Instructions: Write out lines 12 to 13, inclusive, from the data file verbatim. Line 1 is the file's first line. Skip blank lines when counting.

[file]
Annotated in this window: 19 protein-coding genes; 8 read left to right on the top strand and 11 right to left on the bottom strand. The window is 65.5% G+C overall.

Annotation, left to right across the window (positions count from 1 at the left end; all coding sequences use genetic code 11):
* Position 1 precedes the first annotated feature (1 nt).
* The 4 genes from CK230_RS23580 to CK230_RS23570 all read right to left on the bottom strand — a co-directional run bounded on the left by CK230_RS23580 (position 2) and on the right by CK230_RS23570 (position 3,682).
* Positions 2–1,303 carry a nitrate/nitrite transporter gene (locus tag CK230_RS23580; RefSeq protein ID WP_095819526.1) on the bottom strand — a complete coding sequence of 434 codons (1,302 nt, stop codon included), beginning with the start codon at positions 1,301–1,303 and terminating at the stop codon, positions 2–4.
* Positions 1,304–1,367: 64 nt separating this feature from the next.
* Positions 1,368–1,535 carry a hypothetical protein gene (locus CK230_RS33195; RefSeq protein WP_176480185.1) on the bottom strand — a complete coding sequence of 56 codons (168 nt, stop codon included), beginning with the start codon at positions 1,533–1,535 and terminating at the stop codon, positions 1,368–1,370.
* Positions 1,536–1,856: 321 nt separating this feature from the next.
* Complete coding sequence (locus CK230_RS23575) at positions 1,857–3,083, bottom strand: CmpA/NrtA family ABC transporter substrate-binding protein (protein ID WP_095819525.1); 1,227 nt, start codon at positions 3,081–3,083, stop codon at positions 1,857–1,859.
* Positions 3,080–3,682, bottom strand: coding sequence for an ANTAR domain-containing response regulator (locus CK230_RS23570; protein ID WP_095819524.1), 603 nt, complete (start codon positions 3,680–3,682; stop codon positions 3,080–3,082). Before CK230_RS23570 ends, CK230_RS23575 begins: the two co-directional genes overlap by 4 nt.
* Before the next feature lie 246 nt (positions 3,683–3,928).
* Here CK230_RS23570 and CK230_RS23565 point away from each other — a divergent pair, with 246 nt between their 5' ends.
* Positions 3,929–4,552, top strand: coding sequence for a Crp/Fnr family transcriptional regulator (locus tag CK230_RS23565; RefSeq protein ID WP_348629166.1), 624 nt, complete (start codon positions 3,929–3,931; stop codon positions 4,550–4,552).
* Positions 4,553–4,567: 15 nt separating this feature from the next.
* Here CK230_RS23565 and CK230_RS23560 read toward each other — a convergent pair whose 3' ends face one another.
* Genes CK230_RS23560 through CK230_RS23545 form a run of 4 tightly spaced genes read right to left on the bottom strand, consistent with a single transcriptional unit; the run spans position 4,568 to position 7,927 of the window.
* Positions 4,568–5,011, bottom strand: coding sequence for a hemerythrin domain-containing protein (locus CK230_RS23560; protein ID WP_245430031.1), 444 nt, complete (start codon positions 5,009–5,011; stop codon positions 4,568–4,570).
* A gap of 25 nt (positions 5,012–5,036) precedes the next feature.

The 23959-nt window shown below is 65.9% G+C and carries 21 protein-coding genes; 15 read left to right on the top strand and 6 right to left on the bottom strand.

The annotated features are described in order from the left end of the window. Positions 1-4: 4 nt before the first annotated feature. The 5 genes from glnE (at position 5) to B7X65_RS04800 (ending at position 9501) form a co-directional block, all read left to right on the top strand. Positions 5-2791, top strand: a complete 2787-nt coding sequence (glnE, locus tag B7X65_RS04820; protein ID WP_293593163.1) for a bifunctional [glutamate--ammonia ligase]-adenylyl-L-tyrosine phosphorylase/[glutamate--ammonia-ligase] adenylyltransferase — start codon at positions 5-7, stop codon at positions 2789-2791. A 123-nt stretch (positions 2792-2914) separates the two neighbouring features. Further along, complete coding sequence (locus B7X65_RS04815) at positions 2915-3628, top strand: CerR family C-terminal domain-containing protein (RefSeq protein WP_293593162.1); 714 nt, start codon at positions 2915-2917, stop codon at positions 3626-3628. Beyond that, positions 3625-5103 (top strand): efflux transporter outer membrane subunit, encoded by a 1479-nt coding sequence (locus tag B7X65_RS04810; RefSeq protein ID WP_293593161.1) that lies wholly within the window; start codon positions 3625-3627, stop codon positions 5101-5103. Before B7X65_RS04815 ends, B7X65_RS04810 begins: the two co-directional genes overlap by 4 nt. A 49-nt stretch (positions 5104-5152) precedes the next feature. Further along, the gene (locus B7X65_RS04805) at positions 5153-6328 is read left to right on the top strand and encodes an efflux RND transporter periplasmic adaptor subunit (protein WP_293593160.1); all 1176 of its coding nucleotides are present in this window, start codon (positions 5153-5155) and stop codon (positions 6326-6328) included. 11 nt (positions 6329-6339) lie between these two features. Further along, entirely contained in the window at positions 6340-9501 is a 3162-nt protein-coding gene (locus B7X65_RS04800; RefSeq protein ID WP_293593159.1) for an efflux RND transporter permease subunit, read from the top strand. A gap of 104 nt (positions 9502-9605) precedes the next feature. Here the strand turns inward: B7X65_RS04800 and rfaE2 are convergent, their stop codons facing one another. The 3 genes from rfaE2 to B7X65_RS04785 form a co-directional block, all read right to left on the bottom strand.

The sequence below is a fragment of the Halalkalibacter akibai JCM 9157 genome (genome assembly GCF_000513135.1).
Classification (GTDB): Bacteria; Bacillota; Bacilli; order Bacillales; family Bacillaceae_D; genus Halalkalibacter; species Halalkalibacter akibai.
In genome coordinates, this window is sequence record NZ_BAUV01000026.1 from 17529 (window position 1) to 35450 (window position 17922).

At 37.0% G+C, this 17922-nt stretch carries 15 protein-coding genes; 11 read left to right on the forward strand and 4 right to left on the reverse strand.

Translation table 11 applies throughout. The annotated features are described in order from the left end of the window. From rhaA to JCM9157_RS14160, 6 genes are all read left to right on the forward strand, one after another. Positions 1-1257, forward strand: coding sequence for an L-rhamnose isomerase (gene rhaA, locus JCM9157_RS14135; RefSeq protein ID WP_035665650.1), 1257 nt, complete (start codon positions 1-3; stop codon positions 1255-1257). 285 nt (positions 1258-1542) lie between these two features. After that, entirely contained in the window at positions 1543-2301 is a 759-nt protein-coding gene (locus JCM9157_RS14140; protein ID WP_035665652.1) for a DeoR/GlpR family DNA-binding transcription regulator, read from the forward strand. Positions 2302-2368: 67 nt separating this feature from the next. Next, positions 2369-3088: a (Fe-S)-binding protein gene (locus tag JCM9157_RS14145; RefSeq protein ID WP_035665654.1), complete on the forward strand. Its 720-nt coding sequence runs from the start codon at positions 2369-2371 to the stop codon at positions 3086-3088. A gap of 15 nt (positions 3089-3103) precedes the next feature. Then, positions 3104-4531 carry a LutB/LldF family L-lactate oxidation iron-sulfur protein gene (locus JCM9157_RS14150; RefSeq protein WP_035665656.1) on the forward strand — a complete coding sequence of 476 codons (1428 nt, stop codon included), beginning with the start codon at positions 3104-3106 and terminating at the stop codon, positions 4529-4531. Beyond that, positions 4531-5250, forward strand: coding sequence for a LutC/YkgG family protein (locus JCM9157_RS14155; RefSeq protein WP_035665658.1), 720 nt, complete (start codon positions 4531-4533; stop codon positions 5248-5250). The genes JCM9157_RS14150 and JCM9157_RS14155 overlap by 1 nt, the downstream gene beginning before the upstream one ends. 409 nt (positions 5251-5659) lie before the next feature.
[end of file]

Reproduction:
* Here CK230_RS23570 and CK230_RS23565 point away from each other — a divergent pair, with 246 nt between their 5' ends.
* Positions 3,929–4,552, top strand: coding sequence for a Crp/Fnr family transcriptional regulator (locus tag CK230_RS23565; RefSeq protein ID WP_348629166.1), 624 nt, complete (start codon positions 3,929–3,931; stop codon positions 4,550–4,552).